We made a helmet earlier this summer.
Some months back, Crafteeo sent me their Helmet Kit to try out. The girls and I put it together and in today's post, we're going to tell you all about it.
First, this is a cardboard helmet. Like normal-cardboard cardboard. A bit lighter than amazon-shipping boxes kind of normal cardboard.
That is the most important thing you need to know (if you don't already) - that cardboard becomes amazing things. Especially cardboard paired with electronics. That was my Helmet Kit overview. Now, on to the background.
How-Lun Chen, the brainchild behind Crafteeo is a dad who enjoys making things. One day, he made a helmet for his son and from that experience, was inspired to develop an entire fantasy world called Aeragos.
He created helmet kits in two designs and four colorways, one for each of the four Guardian squadrons in his realm, with plans for swords and body armor to come.
Our kit arrived in a smashing white cardboard box (which we saved for future crafts).
Inside were four sheets of pre-printed cardboard
that was also pre-cut,
so we could easily punch out all the pieces.
Each piece was numbered, labeled and marked with fold lines and glue areas.
Some pieces required curving and contouring,
(a pencil was recommended as a form, but we used a hot glue stick because it was convenient).
We worked on our kit over a few days because summer was a busy time for us and we were out all day most days. We spent a couple of hours on the first evening punching out, rolling and assembling half the helmet. Here is Emily (she's almost 9) with the hot glue gun, assembling the pieces.
I love the level of detail in this helmet
and the resulting rich three-dimensional features.
Many of the surfaces were double-layered: the cardboard was thin enough to be pliable, and any areas of possible weakness were reinforced with at least a second layer. You wouldn't believe how strong this nose bridge piece was.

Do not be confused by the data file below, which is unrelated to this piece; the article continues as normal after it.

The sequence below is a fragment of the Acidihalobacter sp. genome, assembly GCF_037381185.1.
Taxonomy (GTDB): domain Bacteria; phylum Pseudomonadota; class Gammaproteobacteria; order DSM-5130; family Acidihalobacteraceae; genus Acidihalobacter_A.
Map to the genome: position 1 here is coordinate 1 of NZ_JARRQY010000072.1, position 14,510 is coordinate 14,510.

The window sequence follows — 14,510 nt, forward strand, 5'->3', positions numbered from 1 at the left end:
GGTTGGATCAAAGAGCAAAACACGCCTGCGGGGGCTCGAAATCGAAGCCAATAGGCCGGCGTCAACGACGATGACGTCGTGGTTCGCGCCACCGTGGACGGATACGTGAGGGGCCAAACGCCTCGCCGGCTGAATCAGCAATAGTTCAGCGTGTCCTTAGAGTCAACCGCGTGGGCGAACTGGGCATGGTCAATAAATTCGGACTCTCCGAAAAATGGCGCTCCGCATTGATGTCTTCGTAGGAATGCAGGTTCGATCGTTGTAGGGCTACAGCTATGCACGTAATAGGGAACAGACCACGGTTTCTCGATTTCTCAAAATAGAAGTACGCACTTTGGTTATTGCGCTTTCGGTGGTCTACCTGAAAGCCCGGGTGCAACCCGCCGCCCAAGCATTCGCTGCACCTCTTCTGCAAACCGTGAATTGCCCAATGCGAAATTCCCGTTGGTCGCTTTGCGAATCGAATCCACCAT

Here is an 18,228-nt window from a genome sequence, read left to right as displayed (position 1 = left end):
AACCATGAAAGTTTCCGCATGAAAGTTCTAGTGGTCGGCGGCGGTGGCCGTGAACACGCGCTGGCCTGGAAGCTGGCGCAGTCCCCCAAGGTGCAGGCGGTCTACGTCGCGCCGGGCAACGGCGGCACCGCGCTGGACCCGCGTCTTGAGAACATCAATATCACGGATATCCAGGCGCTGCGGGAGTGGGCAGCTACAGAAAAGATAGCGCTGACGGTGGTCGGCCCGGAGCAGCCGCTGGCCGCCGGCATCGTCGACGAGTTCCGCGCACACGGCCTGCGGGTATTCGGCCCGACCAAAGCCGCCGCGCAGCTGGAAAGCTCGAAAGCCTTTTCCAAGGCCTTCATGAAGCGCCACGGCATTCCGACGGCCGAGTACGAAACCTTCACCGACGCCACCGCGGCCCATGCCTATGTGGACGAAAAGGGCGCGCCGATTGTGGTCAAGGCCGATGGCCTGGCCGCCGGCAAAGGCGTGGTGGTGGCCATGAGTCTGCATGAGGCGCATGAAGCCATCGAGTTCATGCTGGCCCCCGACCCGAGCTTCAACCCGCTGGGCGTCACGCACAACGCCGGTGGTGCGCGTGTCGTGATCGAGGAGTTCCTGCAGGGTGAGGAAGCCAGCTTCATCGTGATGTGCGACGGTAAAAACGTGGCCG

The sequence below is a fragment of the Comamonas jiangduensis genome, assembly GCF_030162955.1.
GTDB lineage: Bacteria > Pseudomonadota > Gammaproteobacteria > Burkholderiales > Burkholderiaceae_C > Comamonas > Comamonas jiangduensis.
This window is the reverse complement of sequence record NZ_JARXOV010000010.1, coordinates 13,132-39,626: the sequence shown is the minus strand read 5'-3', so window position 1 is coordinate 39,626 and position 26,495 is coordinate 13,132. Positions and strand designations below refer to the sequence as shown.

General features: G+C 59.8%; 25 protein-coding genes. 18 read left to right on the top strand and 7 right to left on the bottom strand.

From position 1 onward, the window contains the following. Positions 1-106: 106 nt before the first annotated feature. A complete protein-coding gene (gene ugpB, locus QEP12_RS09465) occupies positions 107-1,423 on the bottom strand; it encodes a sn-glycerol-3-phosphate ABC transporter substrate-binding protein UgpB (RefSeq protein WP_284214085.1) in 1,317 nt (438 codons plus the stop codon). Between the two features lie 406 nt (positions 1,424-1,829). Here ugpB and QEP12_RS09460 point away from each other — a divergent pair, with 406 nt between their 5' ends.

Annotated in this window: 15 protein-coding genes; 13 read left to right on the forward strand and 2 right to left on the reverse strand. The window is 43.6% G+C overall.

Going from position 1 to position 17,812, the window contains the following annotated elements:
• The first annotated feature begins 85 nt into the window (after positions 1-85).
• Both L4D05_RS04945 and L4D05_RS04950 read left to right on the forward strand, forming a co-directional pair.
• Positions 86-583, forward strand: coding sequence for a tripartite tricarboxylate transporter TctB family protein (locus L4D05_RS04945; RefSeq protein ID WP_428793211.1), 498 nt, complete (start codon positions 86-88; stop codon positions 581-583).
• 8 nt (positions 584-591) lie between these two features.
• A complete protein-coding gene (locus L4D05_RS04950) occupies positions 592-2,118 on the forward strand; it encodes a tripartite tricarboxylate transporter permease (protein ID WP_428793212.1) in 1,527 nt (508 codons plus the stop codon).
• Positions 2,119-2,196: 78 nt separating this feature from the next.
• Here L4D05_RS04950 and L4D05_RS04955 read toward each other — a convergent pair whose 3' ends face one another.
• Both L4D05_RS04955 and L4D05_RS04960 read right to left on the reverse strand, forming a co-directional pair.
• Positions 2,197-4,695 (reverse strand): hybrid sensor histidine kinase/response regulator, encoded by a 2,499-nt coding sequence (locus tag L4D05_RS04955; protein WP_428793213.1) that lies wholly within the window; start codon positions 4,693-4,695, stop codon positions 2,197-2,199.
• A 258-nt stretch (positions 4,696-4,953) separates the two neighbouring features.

On the second evening, we finished the construction,
including the installation of the simple electronic circuit that came with the kit.
It was preassembled and securely soldered, and only needed batteries. Ignore our multimeter - you won't need it - it's my best friend whenever I'm playing with my circuit stuff, even if it's just to test battery voltages.
That LED illuminates a decorative piece of plastic in the front of the helmet whenever the helmet is worn, and automatically shuts off when the helmet is removed.
My kids loved the effect.
We painted the helmet on the third day.
The acrylic paints that came with the kit were excellent. I needed only two coats.
I painted all the fiddly bits
and let the girls paint the rest.
Here are different angles of the finished helmet.
Here is the head strap inside the helmet, with little pieces of felt padding for a comfortable fit and to activate the concealed switch that turns on the LED when worn. This head strap is meant to be adjusted to fit the head of the wearer, which was a little tricky for my family since we have three children between 5 and almost-9 years old.
The girth of the helmet fit all three of my kids but the height was perfect for Kate (she's 5)
while it rode a little high on Jenna (who's 7)
and Emily (who's 9).
This was one of the more enjoyable craft kits we've had in a while. The girls enjoyed watching it come together, helping to roll the cardboard pieces, painting it after and even gluing some of the bigger pieces on themselves. They also loved the LED thingy (of course). The materials were of impressive quality. I thought it was very easy to assemble and, because everything was pre-cut, a cinch compared to some of the other cardboard constructions I've made from scratch on my own. I'm excited that Crafteeo is planning more projects to come: a sword, shield and maybe even body armor.